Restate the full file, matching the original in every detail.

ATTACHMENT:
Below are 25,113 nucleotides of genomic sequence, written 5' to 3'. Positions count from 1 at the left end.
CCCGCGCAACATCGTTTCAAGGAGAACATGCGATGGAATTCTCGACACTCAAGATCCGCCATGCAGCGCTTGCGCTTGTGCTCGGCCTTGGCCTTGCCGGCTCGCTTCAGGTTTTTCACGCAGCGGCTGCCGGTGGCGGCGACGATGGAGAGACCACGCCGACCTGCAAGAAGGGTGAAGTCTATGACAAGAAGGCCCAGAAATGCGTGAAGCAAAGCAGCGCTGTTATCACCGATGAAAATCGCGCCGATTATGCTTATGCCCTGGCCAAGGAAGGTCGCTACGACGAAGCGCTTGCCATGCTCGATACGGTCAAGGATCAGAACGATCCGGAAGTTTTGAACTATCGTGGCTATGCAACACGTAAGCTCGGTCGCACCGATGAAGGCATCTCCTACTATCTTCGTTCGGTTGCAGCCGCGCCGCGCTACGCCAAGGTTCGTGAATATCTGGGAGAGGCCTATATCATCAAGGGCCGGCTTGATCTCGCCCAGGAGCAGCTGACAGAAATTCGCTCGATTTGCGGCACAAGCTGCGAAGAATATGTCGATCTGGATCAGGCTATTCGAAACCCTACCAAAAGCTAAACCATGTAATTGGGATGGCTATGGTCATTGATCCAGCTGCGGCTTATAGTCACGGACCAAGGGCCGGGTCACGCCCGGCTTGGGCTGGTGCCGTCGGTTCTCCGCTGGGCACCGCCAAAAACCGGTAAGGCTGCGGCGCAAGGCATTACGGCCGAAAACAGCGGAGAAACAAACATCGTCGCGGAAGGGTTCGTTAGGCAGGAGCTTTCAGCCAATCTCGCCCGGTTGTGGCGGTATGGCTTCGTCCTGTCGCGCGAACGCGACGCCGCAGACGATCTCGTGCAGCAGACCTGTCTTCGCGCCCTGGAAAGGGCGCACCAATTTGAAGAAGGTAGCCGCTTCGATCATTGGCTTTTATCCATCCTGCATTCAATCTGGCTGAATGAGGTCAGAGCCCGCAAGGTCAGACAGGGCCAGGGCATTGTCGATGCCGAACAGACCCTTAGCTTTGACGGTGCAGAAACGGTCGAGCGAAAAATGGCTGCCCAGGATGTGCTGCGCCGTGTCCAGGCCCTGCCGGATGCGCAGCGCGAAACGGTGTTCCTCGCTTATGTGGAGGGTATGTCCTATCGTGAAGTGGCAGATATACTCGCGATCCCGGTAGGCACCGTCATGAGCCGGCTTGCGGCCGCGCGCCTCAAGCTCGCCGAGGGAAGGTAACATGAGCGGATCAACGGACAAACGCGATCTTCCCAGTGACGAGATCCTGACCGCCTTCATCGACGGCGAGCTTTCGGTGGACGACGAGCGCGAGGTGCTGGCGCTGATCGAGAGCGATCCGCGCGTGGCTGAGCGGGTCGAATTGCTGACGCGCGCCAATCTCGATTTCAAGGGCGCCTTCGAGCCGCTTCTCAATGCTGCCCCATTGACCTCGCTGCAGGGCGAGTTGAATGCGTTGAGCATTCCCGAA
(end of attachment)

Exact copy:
Below are 25,113 nucleotides of genomic sequence, written 5' to 3'. Positions count from 1 at the left end.
CCCGCGCAACATCGTTTCAAGGAGAACATGCGATGGAATTCTCGACACTCAAGATCCGCCATGCAGCGCTTGCGCTTGTGCTCGGCCTTGGCCTTGCCGGCTCGCTTCAGGTTTTTCACGCAGCGGCTGCCGGTGGCGGCGACGATGGAGAGACCACGCCGACCTGCAAGAAGGGTGAAGTCTATGACAAGAAGGCCCAGAAATGCGTGAAGCAAAGCAGCGCTGTTATCACCGATGAAAATCGCGCCGATTATGCTTATGCCCTGGCCAAGGAAGGTCGCTACGACGAAGCGCTTGCCATGCTCGATACGGTCAAGGATCAGAACGATCCGGAAGTTTTGAACTATCGTGGCTATGCAACACGTAAGCTCGGTCGCACCGATGAAGGCATCTCCTACTATCTTCGTTCGGTTGCAGCCGCGCCGCGCTACGCCAAGGTTCGTGAATATCTGGGAGAGGCCTATATCATCAAGGGCCGGCTTGATCTCGCCCAGGAGCAGCTGACAGAAATTCGCTCGATTTGCGGCACAAGCTGCGAAGAATATGTCGATCTGGATCAGGCTATTCGAAACCCTACCAAAAGCTAAACCATGTAATTGGGATGGCTATGGTCATTGATCCAGCTGCGGCTTATAGTCACGGACCAAGGGCCGGGTCACGCCCGGCTTGGGCTGGTGCCGTCGGTTCTCCGCTGGGCACCGCCAAAAACCGGTAAGGCTGCGGCGCAAGGCATTACGGCCGAAAACAGCGGAGAAACAAACATCGTCGCGGAAGGGTTCGTTAGGCAGGAGCTTTCAGCCAATCTCGCCCGGTTGTGGCGGTATGGCTTCGTCCTGTCGCGCGAACGCGACGCCGCAGACGATCTCGTGCAGCAGACCTGTCTTCGCGCCCTGGAAAGGGCGCACCAATTTGAAGAAGGTAGCCGCTTCGATCATTGGCTTTTATCCATCCTGCATTCAATCTGGCTGAATGAGGTCAGAGCCCGCAAGGTCAGACAGGGCCAGGGCATTGTCGATGCCGAACAGACCCTTAGCTTTGACGGTGCAGAAACGGTCGAGCGAAAAATGGCTGCCCAGGATGTGCTGCGCCGTGTCCAGGCCCTGCCGGATGCGCAGCGCGAAACGGTGTTCCTCGCTTATGTGGAGGGTATGTCCTATCGTGAAGTGGCAGATATACTCGCGATCCCGGTAGGCACCGTCATGAGCCGGCTTGCGGCCGCGCGCCTCAAGCTCGCCGAGGGAAGGTAACATGAGCGGATCAACGGACAAACGCGATCTTCCCAGTGACGAGATCCTGACCGCCTTCATCGACGGCGAGCTTTCGGTGGACGACGAGCGCGAGGTGCTGGCGCTGATCGAGAGCGATCCGCGCGTGGCTGAGCGGGTCGAATTGCTGACGCGCGCCAATCTCGATTTCAAGGGCGCCTTCGAGCCGCTTCTCAATGCTGCCCCATTGACCTCGCTGCAGGGCGAGTTGAATGCGTTGAGCATTCCCGAA